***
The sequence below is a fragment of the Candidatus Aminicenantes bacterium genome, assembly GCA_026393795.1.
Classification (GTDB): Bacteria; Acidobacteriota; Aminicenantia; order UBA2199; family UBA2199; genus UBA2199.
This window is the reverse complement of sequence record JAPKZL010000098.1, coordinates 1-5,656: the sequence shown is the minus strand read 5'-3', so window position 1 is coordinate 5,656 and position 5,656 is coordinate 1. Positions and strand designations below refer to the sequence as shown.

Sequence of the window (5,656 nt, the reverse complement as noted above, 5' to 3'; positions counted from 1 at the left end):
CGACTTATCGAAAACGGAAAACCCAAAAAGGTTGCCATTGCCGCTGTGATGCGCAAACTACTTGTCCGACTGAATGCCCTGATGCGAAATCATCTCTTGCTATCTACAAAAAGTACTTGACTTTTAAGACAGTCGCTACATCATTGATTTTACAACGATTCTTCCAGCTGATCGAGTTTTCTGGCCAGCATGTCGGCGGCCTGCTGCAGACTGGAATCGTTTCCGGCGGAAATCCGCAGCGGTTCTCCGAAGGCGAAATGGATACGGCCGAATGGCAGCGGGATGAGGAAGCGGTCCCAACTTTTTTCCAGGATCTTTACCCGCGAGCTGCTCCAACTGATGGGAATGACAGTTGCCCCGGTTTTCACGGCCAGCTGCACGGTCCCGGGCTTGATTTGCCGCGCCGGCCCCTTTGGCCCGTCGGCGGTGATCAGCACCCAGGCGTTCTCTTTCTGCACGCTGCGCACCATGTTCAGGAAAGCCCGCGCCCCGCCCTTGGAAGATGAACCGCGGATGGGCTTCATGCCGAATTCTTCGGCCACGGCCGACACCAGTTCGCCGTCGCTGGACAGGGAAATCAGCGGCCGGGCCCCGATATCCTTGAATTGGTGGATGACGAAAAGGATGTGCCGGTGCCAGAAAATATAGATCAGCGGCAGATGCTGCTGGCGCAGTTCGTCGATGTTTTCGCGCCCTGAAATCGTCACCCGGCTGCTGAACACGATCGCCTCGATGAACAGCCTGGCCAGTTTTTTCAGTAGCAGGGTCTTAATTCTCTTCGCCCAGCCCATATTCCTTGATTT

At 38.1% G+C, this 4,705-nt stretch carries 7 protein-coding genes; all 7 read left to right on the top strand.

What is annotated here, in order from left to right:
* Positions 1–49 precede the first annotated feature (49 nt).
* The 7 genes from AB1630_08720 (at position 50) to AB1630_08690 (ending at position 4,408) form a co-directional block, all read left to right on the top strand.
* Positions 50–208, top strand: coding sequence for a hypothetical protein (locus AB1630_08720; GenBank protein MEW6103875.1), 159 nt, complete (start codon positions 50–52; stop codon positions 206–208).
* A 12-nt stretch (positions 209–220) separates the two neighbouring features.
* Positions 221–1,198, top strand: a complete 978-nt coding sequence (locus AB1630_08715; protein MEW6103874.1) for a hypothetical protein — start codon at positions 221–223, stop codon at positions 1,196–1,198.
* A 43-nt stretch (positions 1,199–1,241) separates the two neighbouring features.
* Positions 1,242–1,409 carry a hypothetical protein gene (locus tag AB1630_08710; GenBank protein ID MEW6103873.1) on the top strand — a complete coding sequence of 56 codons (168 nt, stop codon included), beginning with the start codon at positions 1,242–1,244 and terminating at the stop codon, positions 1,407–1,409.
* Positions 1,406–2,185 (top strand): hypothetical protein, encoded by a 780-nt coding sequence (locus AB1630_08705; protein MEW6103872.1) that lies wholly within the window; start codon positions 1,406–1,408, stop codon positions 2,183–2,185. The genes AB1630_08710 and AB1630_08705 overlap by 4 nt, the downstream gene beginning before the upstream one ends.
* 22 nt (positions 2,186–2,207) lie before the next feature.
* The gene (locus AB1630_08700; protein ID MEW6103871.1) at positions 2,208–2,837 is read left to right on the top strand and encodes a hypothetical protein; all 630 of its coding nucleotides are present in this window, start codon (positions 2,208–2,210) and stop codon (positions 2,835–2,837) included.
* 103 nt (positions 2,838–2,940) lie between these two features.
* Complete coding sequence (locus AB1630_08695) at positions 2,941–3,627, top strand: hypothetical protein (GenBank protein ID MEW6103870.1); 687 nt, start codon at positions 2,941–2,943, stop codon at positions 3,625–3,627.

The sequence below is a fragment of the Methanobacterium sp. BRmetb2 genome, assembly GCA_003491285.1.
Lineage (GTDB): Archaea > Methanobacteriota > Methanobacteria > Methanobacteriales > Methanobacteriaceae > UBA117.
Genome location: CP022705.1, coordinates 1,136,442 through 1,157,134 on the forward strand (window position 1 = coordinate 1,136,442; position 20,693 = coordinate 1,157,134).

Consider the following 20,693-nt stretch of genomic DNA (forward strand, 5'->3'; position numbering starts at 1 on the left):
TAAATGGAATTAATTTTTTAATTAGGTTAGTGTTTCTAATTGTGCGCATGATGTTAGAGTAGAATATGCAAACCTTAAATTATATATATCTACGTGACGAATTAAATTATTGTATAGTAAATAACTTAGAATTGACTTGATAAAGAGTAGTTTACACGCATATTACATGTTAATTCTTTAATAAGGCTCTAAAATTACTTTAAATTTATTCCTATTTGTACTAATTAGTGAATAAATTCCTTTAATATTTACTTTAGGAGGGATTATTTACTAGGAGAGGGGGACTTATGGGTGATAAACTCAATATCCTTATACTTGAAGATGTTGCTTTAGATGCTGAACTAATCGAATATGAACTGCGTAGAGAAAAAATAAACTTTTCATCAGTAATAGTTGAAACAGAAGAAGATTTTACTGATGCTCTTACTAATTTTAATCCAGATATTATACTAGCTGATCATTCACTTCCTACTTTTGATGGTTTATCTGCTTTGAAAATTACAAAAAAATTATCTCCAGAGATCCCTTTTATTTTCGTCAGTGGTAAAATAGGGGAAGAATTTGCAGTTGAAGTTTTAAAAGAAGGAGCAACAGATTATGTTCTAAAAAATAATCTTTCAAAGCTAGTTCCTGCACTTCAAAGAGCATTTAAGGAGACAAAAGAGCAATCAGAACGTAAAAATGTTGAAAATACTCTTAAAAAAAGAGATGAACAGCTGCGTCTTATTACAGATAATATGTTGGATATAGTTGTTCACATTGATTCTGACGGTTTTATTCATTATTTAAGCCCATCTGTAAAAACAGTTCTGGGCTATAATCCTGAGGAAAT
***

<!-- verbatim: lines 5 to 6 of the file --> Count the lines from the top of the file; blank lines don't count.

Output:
CGACTTATCGAAAACGGAAAACCCAAAAAGGTTGCCATTGCCGCTGTGATGCGCAAACTACTTGTCCGACTGAATGCCCTGATGCGAAATCATCTCTTGCTATCTACAAAAAGTACTTGACTTTTAAGACAGTCGCTACATCATTGATTTTACAACGATTCTTCCAGCTGATCGAGTTTTCTGGCCAGCATGTCGGCGGCCTGCTGCAGACTGGAATCGTTTCCGGCGGAAATCCGCAGCGGTTCTCCGAAGGCGAAATGGATACGGCCGAATGGCAGCGGGATGAGGAAGCGGTCCCAACTTTTTTCCAGGATCTTTACCCGCGAGCTGCTCCAACTGATGGGAATGACAGTTGCCCCGGTTTTCACGGCCAGCTGCACGGTCCCGGGCTTGATTTGCCGCGCCGGCCCCTTTGGCCCGTCGGCGGTGATCAGCACCCAGGCGTTCTCTTTCTGCACGCTGCGCACCATGTTCAGGAAAGCCCGCGCCCCGCCCTTGGAAGATGAACCGCGGATGGGCTTCATGCCGAATTCTTCGGCCACGGCCGACACCAGTTCGCCGTCGCTGGACAGGGAAATCAGCGGCCGGGCCCCGATATCCTTGAATTGGTGGATGACGAAAAGGATGTGCCGGTGCCAGAAAATATAGATCAGCGGCAGATGCTGCTGGCGCAGTTCGTCGATGTTTTCGCGCCCTGAAATCGTCACCCGGCTGCTGAACACGATCGCCTCGATGAACAGCCTGGCCAGTTTTTTCAGTAGCAGGGTCTTAATTCTCTTCGCCCAGCCCATATTCCTTGATTT

At 38.1% G+C, this 4,705-nt stretch carries 7 protein-coding genes; all 7 read left to right on the top strand.